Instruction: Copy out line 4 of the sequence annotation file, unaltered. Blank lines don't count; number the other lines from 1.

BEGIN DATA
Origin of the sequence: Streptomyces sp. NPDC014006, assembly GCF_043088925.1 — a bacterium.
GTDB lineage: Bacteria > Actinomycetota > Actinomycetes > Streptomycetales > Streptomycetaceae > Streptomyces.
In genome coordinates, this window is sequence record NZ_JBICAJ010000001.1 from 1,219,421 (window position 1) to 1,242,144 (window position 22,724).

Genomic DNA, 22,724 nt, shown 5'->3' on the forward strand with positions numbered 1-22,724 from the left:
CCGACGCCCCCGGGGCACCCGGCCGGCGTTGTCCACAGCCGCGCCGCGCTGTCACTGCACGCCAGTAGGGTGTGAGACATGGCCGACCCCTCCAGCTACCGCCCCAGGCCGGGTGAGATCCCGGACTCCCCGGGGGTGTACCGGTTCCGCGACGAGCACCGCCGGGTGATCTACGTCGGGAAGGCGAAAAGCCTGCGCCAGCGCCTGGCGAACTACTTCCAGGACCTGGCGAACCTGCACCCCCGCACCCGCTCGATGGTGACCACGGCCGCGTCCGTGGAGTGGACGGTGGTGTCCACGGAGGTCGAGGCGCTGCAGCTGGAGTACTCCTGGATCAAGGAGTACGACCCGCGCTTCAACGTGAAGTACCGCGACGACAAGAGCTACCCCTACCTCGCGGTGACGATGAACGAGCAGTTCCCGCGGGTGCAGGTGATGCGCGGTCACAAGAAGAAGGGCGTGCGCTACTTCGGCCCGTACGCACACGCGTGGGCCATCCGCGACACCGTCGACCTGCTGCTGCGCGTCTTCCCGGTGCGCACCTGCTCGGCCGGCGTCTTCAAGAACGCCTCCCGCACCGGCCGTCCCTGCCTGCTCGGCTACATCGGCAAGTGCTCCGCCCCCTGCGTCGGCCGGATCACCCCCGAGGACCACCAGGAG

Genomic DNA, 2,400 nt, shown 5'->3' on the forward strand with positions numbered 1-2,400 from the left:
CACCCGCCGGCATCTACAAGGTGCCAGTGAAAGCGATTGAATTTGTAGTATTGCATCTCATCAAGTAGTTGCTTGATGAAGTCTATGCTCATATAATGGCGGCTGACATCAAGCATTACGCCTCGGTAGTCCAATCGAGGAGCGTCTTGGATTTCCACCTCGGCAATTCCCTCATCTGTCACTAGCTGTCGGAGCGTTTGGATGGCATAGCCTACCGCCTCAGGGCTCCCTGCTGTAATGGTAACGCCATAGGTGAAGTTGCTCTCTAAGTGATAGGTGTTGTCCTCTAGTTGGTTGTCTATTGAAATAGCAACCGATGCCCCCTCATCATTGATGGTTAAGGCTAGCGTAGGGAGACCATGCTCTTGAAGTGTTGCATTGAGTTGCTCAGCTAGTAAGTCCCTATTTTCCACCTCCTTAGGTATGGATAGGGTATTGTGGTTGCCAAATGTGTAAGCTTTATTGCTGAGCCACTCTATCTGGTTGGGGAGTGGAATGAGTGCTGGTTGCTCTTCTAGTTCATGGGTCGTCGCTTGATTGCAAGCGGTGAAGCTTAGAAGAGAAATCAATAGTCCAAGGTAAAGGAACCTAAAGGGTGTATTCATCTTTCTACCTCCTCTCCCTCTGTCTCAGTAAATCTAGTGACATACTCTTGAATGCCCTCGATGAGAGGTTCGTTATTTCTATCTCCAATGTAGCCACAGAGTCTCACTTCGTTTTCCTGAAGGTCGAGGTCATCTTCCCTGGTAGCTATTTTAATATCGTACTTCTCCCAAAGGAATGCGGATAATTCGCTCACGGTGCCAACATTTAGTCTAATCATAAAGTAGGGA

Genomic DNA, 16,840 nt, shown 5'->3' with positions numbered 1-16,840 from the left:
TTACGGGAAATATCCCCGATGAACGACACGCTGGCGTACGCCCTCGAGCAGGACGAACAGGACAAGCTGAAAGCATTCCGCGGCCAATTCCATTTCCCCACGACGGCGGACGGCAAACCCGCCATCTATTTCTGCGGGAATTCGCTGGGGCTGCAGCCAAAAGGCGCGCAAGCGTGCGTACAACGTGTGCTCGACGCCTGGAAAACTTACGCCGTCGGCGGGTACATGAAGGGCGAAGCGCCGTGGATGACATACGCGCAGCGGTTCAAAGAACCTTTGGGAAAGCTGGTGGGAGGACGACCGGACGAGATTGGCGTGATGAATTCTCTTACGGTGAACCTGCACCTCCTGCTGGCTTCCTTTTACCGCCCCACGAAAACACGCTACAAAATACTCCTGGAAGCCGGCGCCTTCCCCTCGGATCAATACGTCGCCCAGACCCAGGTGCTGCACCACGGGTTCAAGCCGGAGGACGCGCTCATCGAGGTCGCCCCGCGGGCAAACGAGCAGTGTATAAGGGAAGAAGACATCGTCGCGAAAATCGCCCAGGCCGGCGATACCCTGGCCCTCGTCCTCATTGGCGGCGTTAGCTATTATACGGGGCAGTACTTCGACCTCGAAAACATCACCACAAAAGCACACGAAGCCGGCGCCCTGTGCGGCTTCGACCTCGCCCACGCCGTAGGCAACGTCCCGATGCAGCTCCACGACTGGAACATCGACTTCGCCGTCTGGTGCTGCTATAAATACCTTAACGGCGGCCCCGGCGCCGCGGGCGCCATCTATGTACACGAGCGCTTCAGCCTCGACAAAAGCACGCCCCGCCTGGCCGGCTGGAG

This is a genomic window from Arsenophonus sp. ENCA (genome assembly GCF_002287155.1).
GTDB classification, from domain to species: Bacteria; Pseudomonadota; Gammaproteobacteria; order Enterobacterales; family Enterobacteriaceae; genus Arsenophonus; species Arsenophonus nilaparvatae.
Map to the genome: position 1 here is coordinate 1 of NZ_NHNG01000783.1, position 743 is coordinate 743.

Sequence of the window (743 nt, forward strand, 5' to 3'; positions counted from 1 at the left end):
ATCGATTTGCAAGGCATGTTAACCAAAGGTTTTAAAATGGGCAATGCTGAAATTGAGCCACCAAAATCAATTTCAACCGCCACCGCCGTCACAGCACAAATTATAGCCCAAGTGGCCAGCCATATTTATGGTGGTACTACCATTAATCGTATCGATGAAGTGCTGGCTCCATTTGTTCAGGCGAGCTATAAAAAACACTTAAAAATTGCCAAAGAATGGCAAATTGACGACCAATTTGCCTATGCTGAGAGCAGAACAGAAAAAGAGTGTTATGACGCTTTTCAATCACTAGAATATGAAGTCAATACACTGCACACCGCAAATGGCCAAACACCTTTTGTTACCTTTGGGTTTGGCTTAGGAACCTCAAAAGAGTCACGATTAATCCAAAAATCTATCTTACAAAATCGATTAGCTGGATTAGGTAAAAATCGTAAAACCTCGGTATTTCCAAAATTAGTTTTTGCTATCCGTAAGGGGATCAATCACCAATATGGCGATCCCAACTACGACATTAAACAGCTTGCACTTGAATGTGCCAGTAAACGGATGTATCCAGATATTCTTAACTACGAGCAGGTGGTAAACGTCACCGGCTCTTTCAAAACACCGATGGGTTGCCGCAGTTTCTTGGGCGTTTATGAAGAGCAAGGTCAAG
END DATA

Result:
Genomic DNA, 22,724 nt, shown 5'->3' on the forward strand with positions numbered 1-22,724 from the left: